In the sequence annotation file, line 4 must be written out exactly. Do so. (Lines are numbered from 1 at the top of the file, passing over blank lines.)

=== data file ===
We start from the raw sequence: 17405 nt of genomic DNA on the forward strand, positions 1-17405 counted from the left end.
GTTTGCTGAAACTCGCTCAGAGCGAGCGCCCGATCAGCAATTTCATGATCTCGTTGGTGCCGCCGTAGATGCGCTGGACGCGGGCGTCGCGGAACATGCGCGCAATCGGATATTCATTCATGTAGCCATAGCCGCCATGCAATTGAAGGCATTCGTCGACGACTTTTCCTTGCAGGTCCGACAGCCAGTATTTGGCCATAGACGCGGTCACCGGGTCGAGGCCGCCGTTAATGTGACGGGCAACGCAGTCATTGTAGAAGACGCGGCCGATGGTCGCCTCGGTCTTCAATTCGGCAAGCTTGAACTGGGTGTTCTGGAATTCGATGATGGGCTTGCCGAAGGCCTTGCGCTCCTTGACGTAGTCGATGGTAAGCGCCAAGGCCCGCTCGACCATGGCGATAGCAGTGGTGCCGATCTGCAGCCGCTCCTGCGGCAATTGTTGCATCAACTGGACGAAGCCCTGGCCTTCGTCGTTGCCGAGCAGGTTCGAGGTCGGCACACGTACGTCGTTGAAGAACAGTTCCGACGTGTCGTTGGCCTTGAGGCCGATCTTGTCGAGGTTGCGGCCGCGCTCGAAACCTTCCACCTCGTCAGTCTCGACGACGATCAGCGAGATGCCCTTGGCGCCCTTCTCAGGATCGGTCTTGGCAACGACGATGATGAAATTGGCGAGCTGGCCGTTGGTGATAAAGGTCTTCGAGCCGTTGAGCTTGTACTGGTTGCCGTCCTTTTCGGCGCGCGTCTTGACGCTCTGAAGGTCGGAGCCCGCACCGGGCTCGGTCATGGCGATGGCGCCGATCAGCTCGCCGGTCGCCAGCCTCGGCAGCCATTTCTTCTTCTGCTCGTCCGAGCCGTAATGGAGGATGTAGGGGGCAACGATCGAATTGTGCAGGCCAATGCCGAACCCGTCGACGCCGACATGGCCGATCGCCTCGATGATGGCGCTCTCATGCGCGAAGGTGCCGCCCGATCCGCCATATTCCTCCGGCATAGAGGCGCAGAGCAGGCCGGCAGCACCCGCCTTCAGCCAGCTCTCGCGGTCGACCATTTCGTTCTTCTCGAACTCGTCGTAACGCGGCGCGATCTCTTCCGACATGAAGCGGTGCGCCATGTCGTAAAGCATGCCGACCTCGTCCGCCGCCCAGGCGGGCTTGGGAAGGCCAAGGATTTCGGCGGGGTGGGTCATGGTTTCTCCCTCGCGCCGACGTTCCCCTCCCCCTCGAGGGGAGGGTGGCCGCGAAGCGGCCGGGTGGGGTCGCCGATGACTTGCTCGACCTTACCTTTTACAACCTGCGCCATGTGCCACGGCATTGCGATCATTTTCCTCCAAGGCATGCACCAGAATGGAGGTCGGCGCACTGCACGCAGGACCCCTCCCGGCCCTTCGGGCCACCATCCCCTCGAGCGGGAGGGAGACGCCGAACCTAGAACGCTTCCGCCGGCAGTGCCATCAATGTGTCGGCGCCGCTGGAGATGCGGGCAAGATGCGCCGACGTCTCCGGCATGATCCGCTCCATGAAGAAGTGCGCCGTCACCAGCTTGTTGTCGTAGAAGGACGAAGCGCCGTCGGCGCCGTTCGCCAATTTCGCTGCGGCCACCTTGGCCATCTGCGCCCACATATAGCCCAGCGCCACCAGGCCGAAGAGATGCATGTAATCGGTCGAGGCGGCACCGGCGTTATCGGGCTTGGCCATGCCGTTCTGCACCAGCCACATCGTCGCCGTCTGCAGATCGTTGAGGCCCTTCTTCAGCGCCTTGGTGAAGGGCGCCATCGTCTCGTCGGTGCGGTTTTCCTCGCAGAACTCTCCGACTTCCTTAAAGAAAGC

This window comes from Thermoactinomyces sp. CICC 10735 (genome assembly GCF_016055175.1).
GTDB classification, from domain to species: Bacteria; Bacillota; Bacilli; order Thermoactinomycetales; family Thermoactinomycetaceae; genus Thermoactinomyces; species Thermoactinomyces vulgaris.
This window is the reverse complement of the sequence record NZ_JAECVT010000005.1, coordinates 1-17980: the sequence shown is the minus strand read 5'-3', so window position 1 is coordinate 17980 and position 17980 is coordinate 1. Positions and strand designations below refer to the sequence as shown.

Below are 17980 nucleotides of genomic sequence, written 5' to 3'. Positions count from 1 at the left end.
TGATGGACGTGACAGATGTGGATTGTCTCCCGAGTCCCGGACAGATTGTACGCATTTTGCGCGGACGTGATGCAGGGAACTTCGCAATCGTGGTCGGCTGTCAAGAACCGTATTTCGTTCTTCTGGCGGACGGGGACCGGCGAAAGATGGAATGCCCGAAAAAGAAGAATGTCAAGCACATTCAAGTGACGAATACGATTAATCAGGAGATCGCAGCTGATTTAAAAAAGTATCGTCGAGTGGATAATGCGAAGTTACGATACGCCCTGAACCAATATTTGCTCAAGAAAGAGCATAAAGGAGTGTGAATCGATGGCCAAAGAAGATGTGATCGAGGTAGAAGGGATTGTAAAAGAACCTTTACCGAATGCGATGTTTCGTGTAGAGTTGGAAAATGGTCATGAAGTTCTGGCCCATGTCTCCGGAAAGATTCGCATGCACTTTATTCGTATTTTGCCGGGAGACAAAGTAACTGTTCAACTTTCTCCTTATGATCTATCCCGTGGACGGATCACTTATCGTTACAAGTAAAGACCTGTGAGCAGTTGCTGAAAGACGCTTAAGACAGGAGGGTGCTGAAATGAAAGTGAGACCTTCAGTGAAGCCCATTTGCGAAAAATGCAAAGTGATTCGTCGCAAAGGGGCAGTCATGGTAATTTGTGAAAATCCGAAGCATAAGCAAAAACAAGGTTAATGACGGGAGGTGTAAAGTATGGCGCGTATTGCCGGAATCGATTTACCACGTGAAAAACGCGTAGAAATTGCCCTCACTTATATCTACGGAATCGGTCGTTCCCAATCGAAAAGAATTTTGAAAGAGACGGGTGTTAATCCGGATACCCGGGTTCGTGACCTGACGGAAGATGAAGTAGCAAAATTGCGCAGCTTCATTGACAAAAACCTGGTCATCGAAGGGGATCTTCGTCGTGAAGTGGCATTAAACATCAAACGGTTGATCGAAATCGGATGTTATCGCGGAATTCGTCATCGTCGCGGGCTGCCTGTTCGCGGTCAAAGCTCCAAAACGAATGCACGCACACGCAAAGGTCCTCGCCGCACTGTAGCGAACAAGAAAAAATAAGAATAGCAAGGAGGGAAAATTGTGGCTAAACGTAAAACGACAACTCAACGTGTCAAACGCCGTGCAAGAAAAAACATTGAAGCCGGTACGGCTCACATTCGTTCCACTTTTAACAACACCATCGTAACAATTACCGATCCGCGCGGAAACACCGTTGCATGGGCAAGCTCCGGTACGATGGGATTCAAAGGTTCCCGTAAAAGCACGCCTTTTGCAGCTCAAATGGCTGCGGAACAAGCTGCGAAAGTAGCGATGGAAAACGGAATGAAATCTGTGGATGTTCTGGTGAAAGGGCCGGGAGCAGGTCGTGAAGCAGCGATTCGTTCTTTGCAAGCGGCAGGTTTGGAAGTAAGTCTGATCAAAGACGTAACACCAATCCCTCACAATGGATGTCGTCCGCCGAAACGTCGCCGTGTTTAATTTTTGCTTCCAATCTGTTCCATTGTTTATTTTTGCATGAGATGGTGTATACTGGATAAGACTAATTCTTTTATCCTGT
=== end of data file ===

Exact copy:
GTDB classification, from domain to species: Bacteria; Bacillota; Bacilli; order Thermoactinomycetales; family Thermoactinomycetaceae; genus Thermoactinomyces; species Thermoactinomyces vulgaris.